Anza-Borrego Desert State Park Wildflowers Photo Gallery

 By | Gorp.com
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Mid-March is usually peak wildflower season at Anza-Borrego Desert State Park in southern California. This ribbon of verbena along Henderson Canyon Road outside Borrego Springs flows along a dry river bed, marking the path of rainwater washes.  
Credit: David Lyon 
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Volunteers at the Anza-Borrego Desert State Park visitor center in Borrego Springs provide maps, directions, and advice to bloom hunters. Rains in late summer and again in early winter trigger the wildflowers to bloom and set seed. Extra rain in January boosts the blossoms.  
Credit: Patricia Harris 
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At 600,000 acres, Anza-Borrego Desert State Park is California's largest. It is located east of San Diego and just north of the Mexican border. Only a few highways cut across the barren landscape.  
Credit: Patricia Harris 
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A lone verbena plant struggles through the crusted desert soil. Often cultivated for dry-climate gardens, verbena grows wild in the Anza-Borrego Desert.  
Credit: Patricia Harris 
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A highly drought-tolerant member of the chrysanthemum family, the wild daisy is particularly well adapted to the searing desert. Its spare foliage holds moisture, and the plant's ability to bloom quickly allows it to flourish with only the spottiest rains.  
Credit: Patricia Harris 
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Where water flowed only a few months before, a river of flowers now covers the dry gully. Amateur photographers turn out for the showy masses of verbena, but the same landscape holds painted daisies, desert sage, creosote, and ephedra.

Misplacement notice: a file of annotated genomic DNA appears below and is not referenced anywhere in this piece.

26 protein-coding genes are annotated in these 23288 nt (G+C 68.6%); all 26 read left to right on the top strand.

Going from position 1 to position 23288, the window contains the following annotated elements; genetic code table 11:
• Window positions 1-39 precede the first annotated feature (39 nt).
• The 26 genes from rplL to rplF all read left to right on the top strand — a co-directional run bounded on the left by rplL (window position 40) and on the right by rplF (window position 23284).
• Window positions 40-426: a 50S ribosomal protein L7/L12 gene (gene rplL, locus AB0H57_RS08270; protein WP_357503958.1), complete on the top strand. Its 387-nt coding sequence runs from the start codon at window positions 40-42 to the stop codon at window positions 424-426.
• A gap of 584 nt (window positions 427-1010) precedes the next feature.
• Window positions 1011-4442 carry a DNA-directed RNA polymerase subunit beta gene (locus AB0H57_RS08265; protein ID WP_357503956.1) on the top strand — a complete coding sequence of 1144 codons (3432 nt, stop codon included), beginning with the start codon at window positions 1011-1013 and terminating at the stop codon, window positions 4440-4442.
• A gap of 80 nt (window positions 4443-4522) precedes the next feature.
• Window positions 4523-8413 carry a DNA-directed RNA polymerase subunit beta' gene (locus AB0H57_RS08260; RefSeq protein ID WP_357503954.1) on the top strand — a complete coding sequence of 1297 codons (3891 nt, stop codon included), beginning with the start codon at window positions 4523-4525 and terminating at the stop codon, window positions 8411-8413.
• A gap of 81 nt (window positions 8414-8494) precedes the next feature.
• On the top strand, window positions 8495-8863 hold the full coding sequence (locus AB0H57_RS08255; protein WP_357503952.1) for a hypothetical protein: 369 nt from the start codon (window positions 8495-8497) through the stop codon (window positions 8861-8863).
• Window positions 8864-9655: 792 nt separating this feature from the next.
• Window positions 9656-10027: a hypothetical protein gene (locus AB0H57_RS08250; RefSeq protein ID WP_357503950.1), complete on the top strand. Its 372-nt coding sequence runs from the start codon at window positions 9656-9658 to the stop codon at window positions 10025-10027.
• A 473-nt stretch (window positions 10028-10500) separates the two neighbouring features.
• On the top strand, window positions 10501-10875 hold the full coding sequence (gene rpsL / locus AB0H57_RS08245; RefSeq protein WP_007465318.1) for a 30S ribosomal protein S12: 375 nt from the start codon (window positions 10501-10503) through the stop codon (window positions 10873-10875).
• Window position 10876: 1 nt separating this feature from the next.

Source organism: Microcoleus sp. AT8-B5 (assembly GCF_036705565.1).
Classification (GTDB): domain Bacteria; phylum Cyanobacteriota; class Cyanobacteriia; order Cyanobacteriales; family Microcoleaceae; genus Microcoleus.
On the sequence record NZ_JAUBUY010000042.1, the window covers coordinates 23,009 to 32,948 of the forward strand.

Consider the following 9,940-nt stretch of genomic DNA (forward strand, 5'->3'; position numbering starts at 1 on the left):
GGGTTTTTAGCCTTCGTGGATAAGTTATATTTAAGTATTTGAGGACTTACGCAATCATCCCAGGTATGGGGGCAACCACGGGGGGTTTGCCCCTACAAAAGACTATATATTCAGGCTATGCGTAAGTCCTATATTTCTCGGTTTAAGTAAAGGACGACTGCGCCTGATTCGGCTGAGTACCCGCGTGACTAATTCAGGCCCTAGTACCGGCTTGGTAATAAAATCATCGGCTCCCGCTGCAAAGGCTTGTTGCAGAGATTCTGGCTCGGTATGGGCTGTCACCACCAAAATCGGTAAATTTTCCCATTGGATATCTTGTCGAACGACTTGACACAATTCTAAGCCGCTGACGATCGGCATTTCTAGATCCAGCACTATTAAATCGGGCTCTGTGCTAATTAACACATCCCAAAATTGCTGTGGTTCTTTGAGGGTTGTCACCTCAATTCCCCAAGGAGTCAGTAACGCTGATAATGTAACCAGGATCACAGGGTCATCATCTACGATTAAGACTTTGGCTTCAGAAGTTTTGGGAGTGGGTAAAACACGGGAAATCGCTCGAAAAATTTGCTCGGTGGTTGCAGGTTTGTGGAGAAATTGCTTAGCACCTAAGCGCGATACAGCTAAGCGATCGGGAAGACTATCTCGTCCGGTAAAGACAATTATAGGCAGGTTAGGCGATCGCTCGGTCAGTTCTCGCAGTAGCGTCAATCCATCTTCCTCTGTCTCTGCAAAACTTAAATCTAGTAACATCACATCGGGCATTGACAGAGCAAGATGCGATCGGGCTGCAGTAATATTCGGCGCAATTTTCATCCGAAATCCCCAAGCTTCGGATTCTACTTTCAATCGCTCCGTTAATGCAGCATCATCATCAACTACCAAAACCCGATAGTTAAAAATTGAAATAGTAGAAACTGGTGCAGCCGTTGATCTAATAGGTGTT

Credit: David Lyon 
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The succulent wild American agave is also known as the 'century plant' because it takes so long to blossom. Once it has flowered, the individual plant will die, but new agaves will grow from shoots that come up around the base.  
Credit: David Lyon 
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Hikers pass through a small stand of chuparosa on the Palm Canyon Trail. The red blossoms attract hummingbirds, and the chuparosa's dry brush serves as nesting material for desert rodents. The trail is also a good vantage point for catching glimpses of the big-horned 'Borrego' sheep.  
Credit: Patricia Harris 
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The thorny, narrow ocotillo plant only resembles a cactus. It appears dry and dead for most of the year, but suddenly leafs out 36 hours to two weeks after a rain, giving it the nickname 'the desert rain gauge.' The red flowers of the ocotillo only appear in the spring.  
Credit: David Lyon 
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The mid-point of the wildflower bloom in Anza-Borrego Desert State Park coincides with the beginning of the cactus bloom. This barrel cactus guards its succulent heart with a nest of thorns.  
Credit: Patricia Harris 
 
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